Human Resource policies that manage leave relating to maternal issues have been under immense scrutiny in the past few weeks. These growing conversations amongst civil society groups and state organs are impacting small and radical changes in public and corporate policies.
Effective 1 April 2021, Volvo Cars is offering 24 weeks parental for employees that have a child through;
- Foster care
- Non-birth parents of same-sex couples.
This is an all-inclusive policy that is opened to everyone, ” whether you’re a designer or a plant operator, whether you work in China or the USA.” South African Volvo Cars employees will enjoy this benefit as well.
“The ‘Family Bond’ policy will give all employees with at least one year’s service a total of 24 weeks of leave at 80% of their base pay by default and will apply to Volvo Cars’ 40,000+ employees in all plants and offices around the globe,” says Volvo Car SA.
Greg Maruszewski, Managing Director at Volvo Car SA says he is proud that SA is amongst the countries leading this global change. This leave scheme was firstly introduced in Europe, Middle East, and Africa (EMEA) before extending to the rest of the world. When this scheme was launched in 2019, 46% of the applications were fathers.
According to SA legislation, fathers can only take up to 10 days of paternity leave, which is good progress from the previous legislation of three days.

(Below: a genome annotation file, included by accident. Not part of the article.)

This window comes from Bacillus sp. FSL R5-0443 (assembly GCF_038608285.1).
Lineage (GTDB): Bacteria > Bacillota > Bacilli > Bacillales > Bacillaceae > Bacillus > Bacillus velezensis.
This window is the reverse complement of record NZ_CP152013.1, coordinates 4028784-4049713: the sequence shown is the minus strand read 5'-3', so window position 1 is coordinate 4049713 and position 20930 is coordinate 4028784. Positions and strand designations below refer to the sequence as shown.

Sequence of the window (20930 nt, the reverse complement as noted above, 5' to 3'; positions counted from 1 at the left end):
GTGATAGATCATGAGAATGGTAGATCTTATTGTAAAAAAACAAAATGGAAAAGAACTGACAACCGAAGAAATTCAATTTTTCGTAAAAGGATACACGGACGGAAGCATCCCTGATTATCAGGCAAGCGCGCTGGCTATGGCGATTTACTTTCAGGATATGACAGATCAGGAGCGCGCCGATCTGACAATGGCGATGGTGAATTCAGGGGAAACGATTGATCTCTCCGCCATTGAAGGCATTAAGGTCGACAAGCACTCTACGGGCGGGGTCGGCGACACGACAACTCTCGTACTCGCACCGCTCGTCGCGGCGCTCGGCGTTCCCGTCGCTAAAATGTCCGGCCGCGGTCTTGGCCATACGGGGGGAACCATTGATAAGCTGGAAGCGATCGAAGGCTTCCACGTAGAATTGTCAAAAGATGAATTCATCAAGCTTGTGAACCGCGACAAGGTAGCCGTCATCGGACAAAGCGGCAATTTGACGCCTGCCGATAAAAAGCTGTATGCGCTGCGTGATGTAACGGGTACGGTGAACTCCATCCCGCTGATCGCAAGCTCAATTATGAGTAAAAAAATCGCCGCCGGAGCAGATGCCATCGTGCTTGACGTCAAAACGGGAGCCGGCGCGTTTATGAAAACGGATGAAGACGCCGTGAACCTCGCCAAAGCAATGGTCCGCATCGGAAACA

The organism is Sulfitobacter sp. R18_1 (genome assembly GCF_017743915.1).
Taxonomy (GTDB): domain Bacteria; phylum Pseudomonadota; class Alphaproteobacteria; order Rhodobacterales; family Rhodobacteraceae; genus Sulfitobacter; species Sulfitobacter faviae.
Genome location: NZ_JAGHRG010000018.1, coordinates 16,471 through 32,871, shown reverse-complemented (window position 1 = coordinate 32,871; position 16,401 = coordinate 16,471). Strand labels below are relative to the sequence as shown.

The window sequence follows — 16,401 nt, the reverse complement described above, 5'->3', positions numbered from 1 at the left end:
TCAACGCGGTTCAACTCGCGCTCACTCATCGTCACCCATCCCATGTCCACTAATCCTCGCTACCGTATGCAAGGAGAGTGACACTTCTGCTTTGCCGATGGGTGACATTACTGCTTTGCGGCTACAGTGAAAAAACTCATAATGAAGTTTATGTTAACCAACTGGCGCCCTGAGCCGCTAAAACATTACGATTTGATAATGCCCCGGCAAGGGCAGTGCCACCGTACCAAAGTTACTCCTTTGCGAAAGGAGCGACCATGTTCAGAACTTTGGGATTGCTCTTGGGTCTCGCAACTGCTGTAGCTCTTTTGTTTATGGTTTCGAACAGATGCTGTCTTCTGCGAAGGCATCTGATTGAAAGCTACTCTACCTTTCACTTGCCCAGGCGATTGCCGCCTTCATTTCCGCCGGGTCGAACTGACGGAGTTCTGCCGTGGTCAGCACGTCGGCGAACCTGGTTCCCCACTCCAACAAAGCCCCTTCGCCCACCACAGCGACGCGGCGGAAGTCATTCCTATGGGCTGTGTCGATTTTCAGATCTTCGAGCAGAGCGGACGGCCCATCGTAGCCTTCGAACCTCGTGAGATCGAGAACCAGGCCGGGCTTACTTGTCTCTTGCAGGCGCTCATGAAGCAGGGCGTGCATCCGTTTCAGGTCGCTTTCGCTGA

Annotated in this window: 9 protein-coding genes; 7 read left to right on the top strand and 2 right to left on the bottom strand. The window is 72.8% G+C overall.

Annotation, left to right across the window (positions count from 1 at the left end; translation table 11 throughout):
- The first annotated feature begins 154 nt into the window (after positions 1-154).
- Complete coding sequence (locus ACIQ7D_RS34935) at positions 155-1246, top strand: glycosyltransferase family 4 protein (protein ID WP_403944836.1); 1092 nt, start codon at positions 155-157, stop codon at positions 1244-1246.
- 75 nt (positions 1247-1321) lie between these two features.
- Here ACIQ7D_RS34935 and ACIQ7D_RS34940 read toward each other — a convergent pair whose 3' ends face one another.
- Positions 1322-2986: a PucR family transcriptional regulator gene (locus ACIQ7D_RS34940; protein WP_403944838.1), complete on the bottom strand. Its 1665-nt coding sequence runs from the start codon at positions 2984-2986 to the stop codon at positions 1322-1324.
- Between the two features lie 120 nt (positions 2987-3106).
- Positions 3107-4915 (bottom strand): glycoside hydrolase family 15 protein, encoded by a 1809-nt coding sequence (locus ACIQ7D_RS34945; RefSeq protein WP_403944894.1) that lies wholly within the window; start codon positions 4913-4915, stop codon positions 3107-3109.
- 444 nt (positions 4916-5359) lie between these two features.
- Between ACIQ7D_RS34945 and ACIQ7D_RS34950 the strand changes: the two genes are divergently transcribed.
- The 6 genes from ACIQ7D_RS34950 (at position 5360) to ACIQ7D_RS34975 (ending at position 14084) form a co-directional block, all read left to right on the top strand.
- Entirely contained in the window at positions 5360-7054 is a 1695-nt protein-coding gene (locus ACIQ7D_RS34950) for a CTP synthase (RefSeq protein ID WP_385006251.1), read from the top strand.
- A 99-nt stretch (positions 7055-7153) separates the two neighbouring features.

Other countries have also been making strides in recent years. In 2015, the Labour Court in Durban ruled that gay men who have a child through surrogacy should be entitled to maternity leave. This was the same year the UK amended its laws to allow surrogate parents to take parental leave.
Volvo’s Family Bond can be taken anytime during the first three years of a child’s life.
A victory for single mothers
Fatherlessness is a big issue in SA, and more than 40% of households are led by single moms. The Basic Conditions Act (BCEA) of South Africa does not make it mandatory for employees to receive a salary during maternity leave. They claim from the Unemployment Insurance Fund, which cannot guarantee payment at the time a single mother would need it.
Maruszewski says “we sympathise with these parents and we would like to provide them with some support during this very significant part of their child’s life.”
Head of HR Anna Frager says “we want to lead change in this industry and set a new global people standard. By opting all our employees into paid parental leave we narrow the gender gap and get a more diverse workforce, boosting performance and strengthening our business.”
The leave is not mandatory, but it’s encouraging for employees to know that the option is available.